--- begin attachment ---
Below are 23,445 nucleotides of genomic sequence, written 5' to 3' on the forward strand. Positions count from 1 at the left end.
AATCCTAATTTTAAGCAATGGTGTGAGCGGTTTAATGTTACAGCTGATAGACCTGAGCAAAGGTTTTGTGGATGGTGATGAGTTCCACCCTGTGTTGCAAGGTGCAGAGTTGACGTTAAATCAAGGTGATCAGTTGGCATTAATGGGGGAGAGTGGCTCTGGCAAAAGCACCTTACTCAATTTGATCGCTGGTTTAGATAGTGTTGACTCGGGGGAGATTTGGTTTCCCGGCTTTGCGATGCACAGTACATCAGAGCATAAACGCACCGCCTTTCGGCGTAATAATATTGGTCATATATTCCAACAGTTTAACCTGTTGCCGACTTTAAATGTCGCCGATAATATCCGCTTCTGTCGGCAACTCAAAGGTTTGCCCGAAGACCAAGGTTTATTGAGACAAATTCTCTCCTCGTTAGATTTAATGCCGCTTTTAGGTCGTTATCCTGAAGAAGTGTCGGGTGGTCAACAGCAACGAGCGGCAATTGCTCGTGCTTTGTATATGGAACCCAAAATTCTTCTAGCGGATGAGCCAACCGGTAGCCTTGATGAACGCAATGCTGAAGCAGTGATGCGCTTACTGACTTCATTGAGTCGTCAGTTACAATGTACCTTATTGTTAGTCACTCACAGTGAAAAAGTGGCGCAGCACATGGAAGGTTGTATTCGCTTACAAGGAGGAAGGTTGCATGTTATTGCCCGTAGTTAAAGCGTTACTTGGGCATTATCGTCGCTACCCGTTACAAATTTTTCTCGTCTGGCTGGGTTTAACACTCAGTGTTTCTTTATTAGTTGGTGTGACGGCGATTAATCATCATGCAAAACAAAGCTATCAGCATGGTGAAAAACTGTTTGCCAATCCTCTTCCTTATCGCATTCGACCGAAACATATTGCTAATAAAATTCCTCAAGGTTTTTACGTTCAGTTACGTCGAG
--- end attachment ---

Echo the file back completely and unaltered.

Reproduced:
Below are 23,445 nucleotides of genomic sequence, written 5' to 3' on the forward strand. Positions count from 1 at the left end.
AATCCTAATTTTAAGCAATGGTGTGAGCGGTTTAATGTTACAGCTGATAGACCTGAGCAAAGGTTTTGTGGATGGTGATGAGTTCCACCCTGTGTTGCAAGGTGCAGAGTTGACGTTAAATCAAGGTGATCAGTTGGCATTAATGGGGGAGAGTGGCTCTGGCAAAAGCACCTTACTCAATTTGATCGCTGGTTTAGATAGTGTTGACTCGGGGGAGATTTGGTTTCCCGGCTTTGCGATGCACAGTACATCAGAGCATAAACGCACCGCCTTTCGGCGTAATAATATTGGTCATATATTCCAACAGTTTAACCTGTTGCCGACTTTAAATGTCGCCGATAATATCCGCTTCTGTCGGCAACTCAAAGGTTTGCCCGAAGACCAAGGTTTATTGAGACAAATTCTCTCCTCGTTAGATTTAATGCCGCTTTTAGGTCGTTATCCTGAAGAAGTGTCGGGTGGTCAACAGCAACGAGCGGCAATTGCTCGTGCTTTGTATATGGAACCCAAAATTCTTCTAGCGGATGAGCCAACCGGTAGCCTTGATGAACGCAATGCTGAAGCAGTGATGCGCTTACTGACTTCATTGAGTCGTCAGTTACAATGTACCTTATTGTTAGTCACTCACAGTGAAAAAGTGGCGCAGCACATGGAAGGTTGTATTCGCTTACAAGGAGGAAGGTTGCATGTTATTGCCCGTAGTTAAAGCGTTACTTGGGCATTATCGTCGCTACCCGTTACAAATTTTTCTCGTCTGGCTGGGTTTAACACTCAGTGTTTCTTTATTAGTTGGTGTGACGGCGATTAATCATCATGCAAAACAAAGCTATCAGCATGGTGAAAAACTGTTTGCCAATCCTCTTCCTTATCGCATTCGACCGAAACATATTGCTAATAAAATTCCTCAAGGTTTTTACGTTCAGTTACGTCGAG